20
\$\begingroup\$

Is it possible to write this in fewer lines of code?

If you input an integer it will output it as an ordinal number if it is less than 100. The below code works perfectly, but I'm wondering if it could be written more succinctly.

def ordinal(self, num):
    """
      Returns ordinal number string from int, e.g. 1, 2, 3 becomes 1st, 2nd, 3rd, etc.
    """
    self.num = num
    n = int(self.num)
    if 4 <= n <= 20:
      suffix = 'th'
    elif n == 1 or (n % 10) == 1:
      suffix = 'st'
    elif n == 2 or (n % 10) == 2:
      suffix = 'nd'
    elif n == 3 or (n % 10) == 3:
      suffix = 'rd'
    elif n < 100:
      suffix = 'th'
    ord_num = str(n) + suffix
    return ord_num
\$\endgroup\$
  • \$\begingroup\$ Off topic (As this is a python question, not .net), But github.com/MehdiK/Humanizer has extension methods to do this kind of thing nicely e.g., 1.Ordinalize() == "1st" or "21".Ordinalize() == "21st" \$\endgroup\$ – DarcyThomas Feb 10 '14 at 3:41
  • \$\begingroup\$ Yes, it's possible: using num2words; def ordinal(num): num2words(num, to=ordinal_num, lang=en) \$\endgroup\$ – Toby Speight Apr 17 '18 at 12:28
  • \$\begingroup\$ Fewer lines of code" is rarely a worthwhile objective; clear and efficient usually trump short. \$\endgroup\$ – Toby Speight Oct 31 '18 at 17:03
26
\$\begingroup\$
def ordinal(self, num):
    """
      Returns ordinal number string from int, e.g. 1, 2, 3 becomes 1st, 2nd, 3rd, etc.
    """

Its suspicious that this seems to be a method rather than a free standing function.

    self.num = num

Why are you storing the input here? Given the purpose of this function that seems odd.

    n = int(self.num)

Its doubtful that this is a good idea. What are you converting from? Converting to int should be really be done closer to whether this number came from.

    if 4 <= n <= 20:

You've made this case larger than necessary, many of those would be correct even with out this test, and its not clear what so special about the range 4-20.

      suffix = 'th'
    elif n == 1 or (n % 10) == 1:

You don't need the or. If n == 1, then that the second condition will be true anyways.

      suffix = 'st'
    elif n == 2 or (n % 10) == 2:
      suffix = 'nd'
    elif n == 3 or (n % 10) == 3:
      suffix = 'rd'
    elif n < 100:
      suffix = 'th'

What happens if suffix is >= 100? You'll get an error.

    ord_num = str(n) + suffix
    return ord_num

You don't need to split this across two lines.

Here is my version:

# much code can be improved by using a datastructe.
SUFFIXES = {1: 'st', 2: 'nd', 3: 'rd'}
def ordinal(num):
    # I'm checking for 10-20 because those are the digits that
    # don't follow the normal counting scheme.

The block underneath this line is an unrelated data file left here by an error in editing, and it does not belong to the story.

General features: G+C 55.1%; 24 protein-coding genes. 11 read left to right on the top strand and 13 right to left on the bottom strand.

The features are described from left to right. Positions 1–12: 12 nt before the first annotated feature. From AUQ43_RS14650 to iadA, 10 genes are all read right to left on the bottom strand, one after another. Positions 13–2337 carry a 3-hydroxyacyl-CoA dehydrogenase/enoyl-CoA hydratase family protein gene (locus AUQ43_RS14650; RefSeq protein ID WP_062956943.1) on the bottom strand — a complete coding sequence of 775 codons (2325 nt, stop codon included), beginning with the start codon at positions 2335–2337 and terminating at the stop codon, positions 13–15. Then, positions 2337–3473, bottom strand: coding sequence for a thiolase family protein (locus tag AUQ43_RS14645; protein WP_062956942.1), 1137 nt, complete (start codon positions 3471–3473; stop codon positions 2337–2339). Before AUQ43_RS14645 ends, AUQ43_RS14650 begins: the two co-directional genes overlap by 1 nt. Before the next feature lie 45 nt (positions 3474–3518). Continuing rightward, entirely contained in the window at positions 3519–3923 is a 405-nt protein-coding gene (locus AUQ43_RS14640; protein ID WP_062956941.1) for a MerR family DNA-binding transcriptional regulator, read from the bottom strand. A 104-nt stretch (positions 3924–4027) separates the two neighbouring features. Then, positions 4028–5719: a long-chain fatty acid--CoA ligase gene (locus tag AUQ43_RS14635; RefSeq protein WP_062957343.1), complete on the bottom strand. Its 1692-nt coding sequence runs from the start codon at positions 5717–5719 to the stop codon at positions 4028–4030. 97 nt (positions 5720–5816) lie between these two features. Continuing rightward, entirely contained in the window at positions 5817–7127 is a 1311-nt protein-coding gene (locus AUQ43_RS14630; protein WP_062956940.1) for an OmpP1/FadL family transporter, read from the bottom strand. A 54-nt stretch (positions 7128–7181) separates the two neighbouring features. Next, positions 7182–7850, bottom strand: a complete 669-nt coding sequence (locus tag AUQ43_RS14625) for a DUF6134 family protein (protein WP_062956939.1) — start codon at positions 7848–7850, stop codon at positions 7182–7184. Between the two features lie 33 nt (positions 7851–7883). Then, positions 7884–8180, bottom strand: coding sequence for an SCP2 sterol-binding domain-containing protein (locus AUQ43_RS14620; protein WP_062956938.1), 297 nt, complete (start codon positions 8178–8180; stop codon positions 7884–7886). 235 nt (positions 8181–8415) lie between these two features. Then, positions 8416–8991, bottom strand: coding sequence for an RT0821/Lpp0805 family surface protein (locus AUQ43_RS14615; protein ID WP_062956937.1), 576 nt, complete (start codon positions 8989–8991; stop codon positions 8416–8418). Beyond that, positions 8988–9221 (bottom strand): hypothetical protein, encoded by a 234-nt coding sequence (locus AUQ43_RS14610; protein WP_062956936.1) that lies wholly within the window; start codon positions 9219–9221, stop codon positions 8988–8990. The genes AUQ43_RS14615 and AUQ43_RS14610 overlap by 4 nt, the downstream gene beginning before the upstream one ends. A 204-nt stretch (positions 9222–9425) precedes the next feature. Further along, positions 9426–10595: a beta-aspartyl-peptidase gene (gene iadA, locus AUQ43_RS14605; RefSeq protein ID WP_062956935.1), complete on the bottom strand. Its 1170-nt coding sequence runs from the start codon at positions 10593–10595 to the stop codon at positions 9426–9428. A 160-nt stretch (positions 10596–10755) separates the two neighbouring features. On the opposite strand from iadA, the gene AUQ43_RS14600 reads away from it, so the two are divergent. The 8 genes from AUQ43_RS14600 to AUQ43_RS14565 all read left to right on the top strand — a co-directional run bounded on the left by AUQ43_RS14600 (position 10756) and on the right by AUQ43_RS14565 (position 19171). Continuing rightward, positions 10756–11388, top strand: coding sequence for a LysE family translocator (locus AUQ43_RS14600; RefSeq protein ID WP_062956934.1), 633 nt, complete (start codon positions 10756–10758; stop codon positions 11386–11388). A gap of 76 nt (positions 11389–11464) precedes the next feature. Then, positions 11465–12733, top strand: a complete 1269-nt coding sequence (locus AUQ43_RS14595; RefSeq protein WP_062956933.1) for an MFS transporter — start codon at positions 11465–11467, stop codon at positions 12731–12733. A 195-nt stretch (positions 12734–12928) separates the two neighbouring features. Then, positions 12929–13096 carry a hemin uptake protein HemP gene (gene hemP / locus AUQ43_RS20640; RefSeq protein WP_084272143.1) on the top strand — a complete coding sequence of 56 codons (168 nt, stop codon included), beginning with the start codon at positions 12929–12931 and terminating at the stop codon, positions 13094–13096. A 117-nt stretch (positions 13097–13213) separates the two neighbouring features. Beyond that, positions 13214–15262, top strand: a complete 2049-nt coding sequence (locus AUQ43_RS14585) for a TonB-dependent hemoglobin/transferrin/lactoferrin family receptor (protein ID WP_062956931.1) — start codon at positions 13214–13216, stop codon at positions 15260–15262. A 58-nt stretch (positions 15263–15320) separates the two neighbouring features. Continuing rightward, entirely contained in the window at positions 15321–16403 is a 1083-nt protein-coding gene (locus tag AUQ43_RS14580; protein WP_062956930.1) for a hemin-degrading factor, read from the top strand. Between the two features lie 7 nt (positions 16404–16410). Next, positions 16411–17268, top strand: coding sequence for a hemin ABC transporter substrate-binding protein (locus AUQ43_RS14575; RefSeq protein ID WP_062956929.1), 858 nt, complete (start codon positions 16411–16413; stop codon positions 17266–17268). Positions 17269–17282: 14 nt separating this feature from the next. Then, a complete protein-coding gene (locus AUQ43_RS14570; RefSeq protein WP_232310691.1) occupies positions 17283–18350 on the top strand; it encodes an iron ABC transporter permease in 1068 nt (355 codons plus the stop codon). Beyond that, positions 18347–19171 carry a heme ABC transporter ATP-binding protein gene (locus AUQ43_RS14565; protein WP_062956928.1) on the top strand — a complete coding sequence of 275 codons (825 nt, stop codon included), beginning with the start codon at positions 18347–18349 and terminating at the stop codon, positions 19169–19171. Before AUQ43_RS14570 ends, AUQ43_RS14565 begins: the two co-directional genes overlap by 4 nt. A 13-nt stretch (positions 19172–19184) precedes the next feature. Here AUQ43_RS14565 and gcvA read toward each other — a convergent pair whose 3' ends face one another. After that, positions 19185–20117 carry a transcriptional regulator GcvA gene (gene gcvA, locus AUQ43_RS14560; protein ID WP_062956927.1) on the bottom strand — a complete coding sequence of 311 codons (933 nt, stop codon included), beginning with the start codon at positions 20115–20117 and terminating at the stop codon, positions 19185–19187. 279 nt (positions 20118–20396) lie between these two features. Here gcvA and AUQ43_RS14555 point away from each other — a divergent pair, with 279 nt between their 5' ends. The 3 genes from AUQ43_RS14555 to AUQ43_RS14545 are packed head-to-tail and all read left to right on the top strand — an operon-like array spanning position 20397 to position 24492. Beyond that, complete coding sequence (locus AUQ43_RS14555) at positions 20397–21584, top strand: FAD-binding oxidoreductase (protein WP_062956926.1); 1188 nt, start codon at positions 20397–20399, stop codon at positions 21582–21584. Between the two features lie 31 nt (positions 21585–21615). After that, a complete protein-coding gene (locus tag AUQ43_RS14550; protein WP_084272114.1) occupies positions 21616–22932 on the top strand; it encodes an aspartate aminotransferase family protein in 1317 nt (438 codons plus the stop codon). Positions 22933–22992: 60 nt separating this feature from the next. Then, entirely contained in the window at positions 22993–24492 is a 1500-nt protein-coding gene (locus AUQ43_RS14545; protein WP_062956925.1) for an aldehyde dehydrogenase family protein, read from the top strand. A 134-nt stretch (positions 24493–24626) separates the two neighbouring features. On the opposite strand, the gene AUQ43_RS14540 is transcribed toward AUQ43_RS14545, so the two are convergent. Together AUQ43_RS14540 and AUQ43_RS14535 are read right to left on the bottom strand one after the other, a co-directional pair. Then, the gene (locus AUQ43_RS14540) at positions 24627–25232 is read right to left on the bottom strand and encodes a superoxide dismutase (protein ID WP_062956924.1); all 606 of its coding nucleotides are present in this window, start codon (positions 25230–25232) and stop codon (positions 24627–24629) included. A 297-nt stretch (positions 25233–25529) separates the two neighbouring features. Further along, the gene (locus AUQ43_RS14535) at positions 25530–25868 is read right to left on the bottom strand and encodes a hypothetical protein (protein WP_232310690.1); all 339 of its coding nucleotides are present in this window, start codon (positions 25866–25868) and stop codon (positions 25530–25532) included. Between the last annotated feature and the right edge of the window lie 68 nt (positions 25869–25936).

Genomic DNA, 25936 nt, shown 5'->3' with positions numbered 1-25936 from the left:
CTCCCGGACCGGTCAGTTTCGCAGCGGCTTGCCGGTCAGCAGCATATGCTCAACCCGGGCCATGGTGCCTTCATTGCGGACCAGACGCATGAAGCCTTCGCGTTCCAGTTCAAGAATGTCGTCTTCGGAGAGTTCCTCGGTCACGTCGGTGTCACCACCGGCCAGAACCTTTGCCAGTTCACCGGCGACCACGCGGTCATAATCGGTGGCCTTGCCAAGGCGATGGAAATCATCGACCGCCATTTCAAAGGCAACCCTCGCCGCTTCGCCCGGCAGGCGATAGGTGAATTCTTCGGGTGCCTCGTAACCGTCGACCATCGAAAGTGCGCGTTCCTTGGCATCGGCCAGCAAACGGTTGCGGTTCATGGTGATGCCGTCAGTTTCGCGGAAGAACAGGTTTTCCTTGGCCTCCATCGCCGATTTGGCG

if 10 <= num % 100 <= 20:
        suffix = 'th'
    else:
        # the second parameter is a default.
        suffix = SUFFIXES.get(num % 10, 'th')
    return str(num) + suffix
\$\endgroup\$
  • \$\begingroup\$ You are right about this looking like a method. I actually had this as part of a class. I just pulled it out and pasted it here. I should have functionalized it. Sorry about that. \$\endgroup\$ – holaymolay Feb 10 '14 at 4:57
  • \$\begingroup\$ The n was used to simplify and reduce the number of characters from "self.num" to "n". 4 to 20 is special because it is a big block of 'th' suffixes. I actually saw that in an example I found in a tutorial. \$\endgroup\$ – holaymolay Feb 10 '14 at 5:29
  • 2
    \$\begingroup\$ here it is in one line (the implementation is identical): ordinal = lambda n: str(n) + {1: 'st', 2: 'nd', 3: 'rd'}.get(10<=n%100<=20 and n or n % 10, 'th') \$\endgroup\$ – ejrb Feb 10 '14 at 13:54
  • 1
    \$\begingroup\$ It's worth mentioning that opinions vary on doing calculations in the return. Many people (myself included) tend to prefer returning only results, although the shorter the function the less it tends to matter. \$\endgroup\$ – DSM Feb 10 '14 at 16:25
  • 2
    \$\begingroup\$ @DSM, out of curiosity, why? From my perspective it seems that assigning to a local just to return seems pointless. \$\endgroup\$ – Winston Ewert Feb 11 '14 at 1:56
8
\$\begingroup\$

You can simplify the repeated n == 1 or (n % 10) == 1, as well as special-case test for 11th, 12th, and 13th, by using a ternary expression;

So:

i = n if (n < 20) else (n % 10)
if i == 1:
  suffix = 'st'
elif i == 2:
  suffix = 'nd'
elif i == 3:
  suffix = 'rd'
elif n < 100:
  suffix = 'th'

I think you can also use a dictionary:

suffixes = { 1: "st", 2: "nd", 3: "rd" }
i = n if (n < 20) else (n % 10)
if 0 < i <= 3:
  suffix = suffixes[i]
elif n < 100:
  suffix = 'th'

Or use dictionary get which lets you supply a default value:

suffixes = { 1: "st", 2: "nd", 3: "rd" }
i = n if (n < 20) else (n % 10)
suffix = suffixes.get(i, 'th')

Maybe you can reduce it to one line of code:

suffix = { 1: "st", 2: "nd", 3: "rd" }.get(n if (n < 20) else (n % 10), 'th')

(Beware the above may be buggy because I don't know Python).

\$\endgroup\$

protected by Community Oct 25 '18 at 10:56

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